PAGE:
I’ve been involved in religious violence to defend my community and clashes between youth gangs. I felt nobody cared about me, and felt neglected. I was lost and felt there was no hope for the future.
Benjamin Luther, Youth Platforms for Peace Participant, Jos, Nigeria
One of the main causes of religious tensions in the central Nigerian city of Jos is growing youth militancy, drug abuse, radicalism and recruitment into gangs involved in violent crime. Young people often face a situation of exclusion, unemployment and hopelessness.
[Youth-Led Platforms for peace] has helped significantly in preventing reprisal attacks by youth in different communities which used to be a common practice whenever such a thing – bomb blast –happens in Jos. The platforms we created in the communities have strengthened relationships, collaboration and networking.
Reverend Goro, CEPAN
Youth ambassadors lead the project. They map gang centres in their communities, reach out to at-risk young people and recruit participants. Through engaging with at-risk youth, the youth ambassadors gain a greater understanding of the root causes of conflict in their community.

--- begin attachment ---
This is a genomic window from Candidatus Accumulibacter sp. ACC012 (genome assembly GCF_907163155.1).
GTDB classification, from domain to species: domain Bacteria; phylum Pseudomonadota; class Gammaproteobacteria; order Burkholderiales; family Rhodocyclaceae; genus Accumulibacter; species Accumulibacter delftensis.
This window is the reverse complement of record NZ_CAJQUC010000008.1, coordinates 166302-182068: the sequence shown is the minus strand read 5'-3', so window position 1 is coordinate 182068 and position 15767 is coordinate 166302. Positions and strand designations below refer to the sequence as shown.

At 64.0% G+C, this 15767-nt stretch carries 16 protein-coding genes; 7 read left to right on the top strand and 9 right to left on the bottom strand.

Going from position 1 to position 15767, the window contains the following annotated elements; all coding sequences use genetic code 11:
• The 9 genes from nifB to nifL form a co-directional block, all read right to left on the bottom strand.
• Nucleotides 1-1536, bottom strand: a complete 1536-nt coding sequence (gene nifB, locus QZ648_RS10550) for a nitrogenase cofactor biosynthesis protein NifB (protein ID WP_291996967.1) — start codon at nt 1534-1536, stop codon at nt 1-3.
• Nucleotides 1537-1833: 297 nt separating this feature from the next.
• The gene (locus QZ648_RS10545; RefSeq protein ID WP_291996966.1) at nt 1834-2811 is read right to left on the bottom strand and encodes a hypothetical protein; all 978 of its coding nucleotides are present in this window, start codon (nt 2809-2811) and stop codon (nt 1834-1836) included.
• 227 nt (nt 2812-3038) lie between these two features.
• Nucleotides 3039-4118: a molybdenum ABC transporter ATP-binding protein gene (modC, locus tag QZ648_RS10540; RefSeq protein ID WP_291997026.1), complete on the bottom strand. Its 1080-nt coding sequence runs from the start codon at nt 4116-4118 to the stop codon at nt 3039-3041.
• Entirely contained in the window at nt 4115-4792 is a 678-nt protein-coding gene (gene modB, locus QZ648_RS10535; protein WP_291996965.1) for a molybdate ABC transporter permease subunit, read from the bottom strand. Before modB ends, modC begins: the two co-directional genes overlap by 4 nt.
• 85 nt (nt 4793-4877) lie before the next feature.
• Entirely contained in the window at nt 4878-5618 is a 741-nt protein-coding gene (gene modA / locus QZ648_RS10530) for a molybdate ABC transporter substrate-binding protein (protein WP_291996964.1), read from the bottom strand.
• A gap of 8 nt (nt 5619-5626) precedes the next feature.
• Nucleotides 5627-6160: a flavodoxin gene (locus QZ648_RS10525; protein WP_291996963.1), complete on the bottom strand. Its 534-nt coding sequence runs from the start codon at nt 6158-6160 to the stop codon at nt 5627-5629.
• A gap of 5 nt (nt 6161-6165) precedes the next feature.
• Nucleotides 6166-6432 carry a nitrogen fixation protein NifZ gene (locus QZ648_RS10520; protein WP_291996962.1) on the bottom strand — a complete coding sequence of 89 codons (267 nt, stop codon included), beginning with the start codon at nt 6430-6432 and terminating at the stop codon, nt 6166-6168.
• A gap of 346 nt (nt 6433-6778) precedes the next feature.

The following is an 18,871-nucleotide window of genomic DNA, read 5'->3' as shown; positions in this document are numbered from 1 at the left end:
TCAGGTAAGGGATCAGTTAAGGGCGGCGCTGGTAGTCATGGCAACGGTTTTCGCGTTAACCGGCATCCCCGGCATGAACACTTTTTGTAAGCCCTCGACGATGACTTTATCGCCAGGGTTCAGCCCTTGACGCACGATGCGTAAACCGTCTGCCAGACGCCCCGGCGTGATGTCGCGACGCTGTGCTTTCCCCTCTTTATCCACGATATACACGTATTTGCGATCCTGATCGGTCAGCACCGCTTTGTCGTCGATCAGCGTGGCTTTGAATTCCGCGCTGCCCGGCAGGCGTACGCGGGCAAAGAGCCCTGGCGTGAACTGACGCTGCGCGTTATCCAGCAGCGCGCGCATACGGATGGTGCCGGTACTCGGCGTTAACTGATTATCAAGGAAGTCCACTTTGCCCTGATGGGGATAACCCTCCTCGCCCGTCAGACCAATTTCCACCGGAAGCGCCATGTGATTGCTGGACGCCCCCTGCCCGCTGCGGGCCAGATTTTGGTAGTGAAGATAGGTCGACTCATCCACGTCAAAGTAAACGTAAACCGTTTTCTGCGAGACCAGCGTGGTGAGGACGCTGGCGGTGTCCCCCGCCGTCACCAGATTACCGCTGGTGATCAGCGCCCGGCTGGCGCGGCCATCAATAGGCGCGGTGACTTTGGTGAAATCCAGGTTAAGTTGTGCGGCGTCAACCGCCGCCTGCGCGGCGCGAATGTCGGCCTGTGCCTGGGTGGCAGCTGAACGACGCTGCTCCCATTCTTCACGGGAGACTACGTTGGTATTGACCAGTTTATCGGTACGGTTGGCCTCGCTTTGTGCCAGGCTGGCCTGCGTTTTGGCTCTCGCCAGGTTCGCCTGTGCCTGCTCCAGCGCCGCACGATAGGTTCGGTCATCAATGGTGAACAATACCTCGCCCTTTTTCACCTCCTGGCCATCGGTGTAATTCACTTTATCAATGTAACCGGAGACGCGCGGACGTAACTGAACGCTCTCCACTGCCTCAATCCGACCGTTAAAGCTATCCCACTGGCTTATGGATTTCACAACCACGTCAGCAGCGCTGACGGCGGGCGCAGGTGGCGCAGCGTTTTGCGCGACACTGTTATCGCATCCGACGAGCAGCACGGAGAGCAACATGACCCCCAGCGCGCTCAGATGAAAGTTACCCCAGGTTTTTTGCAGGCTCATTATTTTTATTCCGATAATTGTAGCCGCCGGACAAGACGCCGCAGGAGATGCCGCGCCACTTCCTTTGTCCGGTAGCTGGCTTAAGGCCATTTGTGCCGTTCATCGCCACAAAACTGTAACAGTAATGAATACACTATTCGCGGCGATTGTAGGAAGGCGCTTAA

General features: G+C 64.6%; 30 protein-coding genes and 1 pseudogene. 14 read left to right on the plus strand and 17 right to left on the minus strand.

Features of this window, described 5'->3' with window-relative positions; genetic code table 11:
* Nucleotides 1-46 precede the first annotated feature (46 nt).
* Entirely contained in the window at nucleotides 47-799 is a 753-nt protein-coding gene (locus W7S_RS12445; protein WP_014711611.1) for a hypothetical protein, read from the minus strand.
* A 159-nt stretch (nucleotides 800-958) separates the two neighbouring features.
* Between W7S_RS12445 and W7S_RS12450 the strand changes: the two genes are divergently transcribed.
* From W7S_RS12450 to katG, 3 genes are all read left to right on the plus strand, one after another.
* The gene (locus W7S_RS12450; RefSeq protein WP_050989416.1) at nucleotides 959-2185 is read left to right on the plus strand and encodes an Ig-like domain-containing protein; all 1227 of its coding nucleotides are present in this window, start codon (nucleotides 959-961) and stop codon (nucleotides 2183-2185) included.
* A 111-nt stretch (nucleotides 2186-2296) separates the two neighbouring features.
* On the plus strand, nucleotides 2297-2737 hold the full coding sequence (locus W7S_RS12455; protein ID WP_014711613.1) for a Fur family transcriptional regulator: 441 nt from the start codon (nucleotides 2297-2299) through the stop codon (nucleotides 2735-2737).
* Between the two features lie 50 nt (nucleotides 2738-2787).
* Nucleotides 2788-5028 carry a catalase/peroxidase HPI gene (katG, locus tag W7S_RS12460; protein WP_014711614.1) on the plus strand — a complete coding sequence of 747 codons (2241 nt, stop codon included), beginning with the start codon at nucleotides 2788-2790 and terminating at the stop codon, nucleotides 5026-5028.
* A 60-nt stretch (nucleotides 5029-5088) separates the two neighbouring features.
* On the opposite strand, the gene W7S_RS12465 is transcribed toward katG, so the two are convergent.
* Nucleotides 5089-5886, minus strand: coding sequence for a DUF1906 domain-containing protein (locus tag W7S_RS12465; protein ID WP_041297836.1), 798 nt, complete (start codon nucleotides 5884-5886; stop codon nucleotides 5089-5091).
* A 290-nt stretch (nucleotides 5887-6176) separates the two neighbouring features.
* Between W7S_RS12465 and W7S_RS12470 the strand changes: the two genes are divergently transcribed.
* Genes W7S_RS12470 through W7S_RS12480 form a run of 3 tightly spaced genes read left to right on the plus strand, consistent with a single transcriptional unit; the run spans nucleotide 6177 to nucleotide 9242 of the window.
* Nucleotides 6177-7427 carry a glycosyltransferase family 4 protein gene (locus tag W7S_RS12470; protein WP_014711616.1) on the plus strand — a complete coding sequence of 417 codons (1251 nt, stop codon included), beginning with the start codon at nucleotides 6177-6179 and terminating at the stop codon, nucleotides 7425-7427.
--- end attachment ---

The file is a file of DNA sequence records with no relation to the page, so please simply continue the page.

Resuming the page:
In my interactions, most young people say they are in gangs for a cover or safety. They feel that they will be powerless if they don’t join a group…the young men appreciate our initiative and say they are happy to have someone who is willing to listing to their issues.
Afla Momah, Commonwealth Fellow, Jos
As a result, the key strength of the Youth Platforms for Peace is that at-risk youth feel accepted and heard.
I used to be a drug dealer and a political thug. I used to turn down their invitations and focus on selling drugs. But they showed me they wanted to listen to me. They made me realise that I could have a future so I joined.
Peter Miri, Youth Platform for Peace Participant, Jos, Nigeria.
These locally-led projects empower communities to take the lead on their own security, giving a real sense of ownership. This is in contrast to short-term military-based measures, which neglect the rights and needs of excluded young people and the communities they are a part of.
I think it’s high time for peacebuilding work to be community based. Resolutions and suggestions for peace policies should emanate from people living with the pains of the crisis. There should be a bottom-to-top approach to peacebuilding, instead of the usual top-to-bottom approach.
James Fom Samanja, Commonwealth Fellow and Youth Leader in Jos.